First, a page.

Author + information
- Julie Melchior,
- Sophie Pierard,
- Stephanie Seldrum,
- Caroline Bouzin,
- Christophe de Meester de Ravenstein,
- Frédéric Maes,
- Agnes Pasquet,
- Anne-Catherine Pouleur,
- David Vancraeynest,
- Bernhard Gerber,
- Gebrine El Khoury,
- Sophie Minjauw and
- Jean-Louis Vanoverschelde
Several previous studies have demonstrated that, in patients with severe aortic stenosis (SAS), chronic pressure overload hypertrophy frequently results in reduced longitudinal function as assessed by tissue Doppler or speckle tracking echocardiography (STE). The aim of the present study was to determine the relative contribution of structural (interstitial fibrosis) and functional (afterload) alterations in this process and to evaluate the implications thereof for functional recovery after aortic valve replacement (AVR).
34 patients with isolated SAS underwent pre-operative resting conventional echocardiography and STE, to calculate end-systolic wall stress (ESS) and to measure global longitudinal strain (GLS) and left ventricular ejection fraction (LVEF). At the time of AVR, a per-operative transmural biopsy was obtained in every patient, to quantify the degree of interstitial fibrosis. Echocardiographic functional parameters were reassessed 6 months after AVR.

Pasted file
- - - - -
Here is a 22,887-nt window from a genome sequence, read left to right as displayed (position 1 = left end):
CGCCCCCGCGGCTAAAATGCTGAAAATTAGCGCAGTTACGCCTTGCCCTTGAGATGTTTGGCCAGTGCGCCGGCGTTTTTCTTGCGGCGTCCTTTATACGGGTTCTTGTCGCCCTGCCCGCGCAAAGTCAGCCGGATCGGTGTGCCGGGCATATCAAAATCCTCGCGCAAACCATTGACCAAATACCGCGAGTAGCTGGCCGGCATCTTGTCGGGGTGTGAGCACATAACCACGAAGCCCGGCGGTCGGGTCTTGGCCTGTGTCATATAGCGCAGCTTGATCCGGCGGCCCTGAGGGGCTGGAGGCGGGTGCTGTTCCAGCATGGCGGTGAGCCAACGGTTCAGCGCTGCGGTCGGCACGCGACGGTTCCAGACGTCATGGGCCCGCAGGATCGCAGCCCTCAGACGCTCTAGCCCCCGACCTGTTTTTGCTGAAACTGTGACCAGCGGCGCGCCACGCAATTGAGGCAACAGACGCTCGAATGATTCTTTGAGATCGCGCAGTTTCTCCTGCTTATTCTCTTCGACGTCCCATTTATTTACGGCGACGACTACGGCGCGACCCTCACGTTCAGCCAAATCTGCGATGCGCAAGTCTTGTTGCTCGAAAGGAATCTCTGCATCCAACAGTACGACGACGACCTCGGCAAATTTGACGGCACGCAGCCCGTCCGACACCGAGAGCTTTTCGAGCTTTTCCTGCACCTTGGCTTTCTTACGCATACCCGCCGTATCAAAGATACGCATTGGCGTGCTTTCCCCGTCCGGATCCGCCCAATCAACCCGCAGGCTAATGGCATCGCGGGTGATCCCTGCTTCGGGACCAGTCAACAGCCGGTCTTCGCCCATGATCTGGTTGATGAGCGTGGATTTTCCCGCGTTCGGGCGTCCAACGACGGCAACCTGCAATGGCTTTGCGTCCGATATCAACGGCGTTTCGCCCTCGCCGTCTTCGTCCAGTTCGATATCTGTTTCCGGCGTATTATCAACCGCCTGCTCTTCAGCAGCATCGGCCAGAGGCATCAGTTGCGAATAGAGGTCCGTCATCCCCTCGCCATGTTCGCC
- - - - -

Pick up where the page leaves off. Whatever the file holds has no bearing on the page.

Compared to age-matched normal controls, SAS patients exhibited significantly reduced GLS (−12.5 ± 3.9% vs −18.2 ± 1.5% p<0.0001) and LVEF (57 ± 13 vs 66 ± 4%, p=0.026). With univariate analysis, pre-operative GLS was found to correlate significantly with LVEF (r=0.70, p<0.0001), interstitial fibrosis (r=-0.60, p=0.0002), LV mass (r=-0.52, p=0.002) and ESS (r=-0.61, p=0.0001). Using stepwise multiple regression analysis, only the degree of interstitial fibrosis and ESS were found to be independent correlates of pre-operative GLS (r=0.74). Interestingly, unstressed pre-operative GLS, extrapolated as GLS at zero stress, correlated well with interstitial fibrosis (r=0.51) and predicted GLS at the 6-months post-operative follow-up (r=0.55).
In patients with SAS, reduced longitudinal function results from both excessive afterload and structural tissue alterations (interstitial fibrosis). Unstressed pre-operative GLS was found to be a reasonable correlate of tissue fibrosis and to allow prediction of long term post-operative longitudinal function.
Oral Contributions West, Room 3006
Saturday, March 09, 2013, 8:00 a.m.-8:15 a.m.
Session Title: Novel Applications of Echocardiography: Implications for Clinical Use
Abstract Category: 18. Imaging: Echo
Presentation Number: 909-3
- 2013 American College of Cardiology Foundation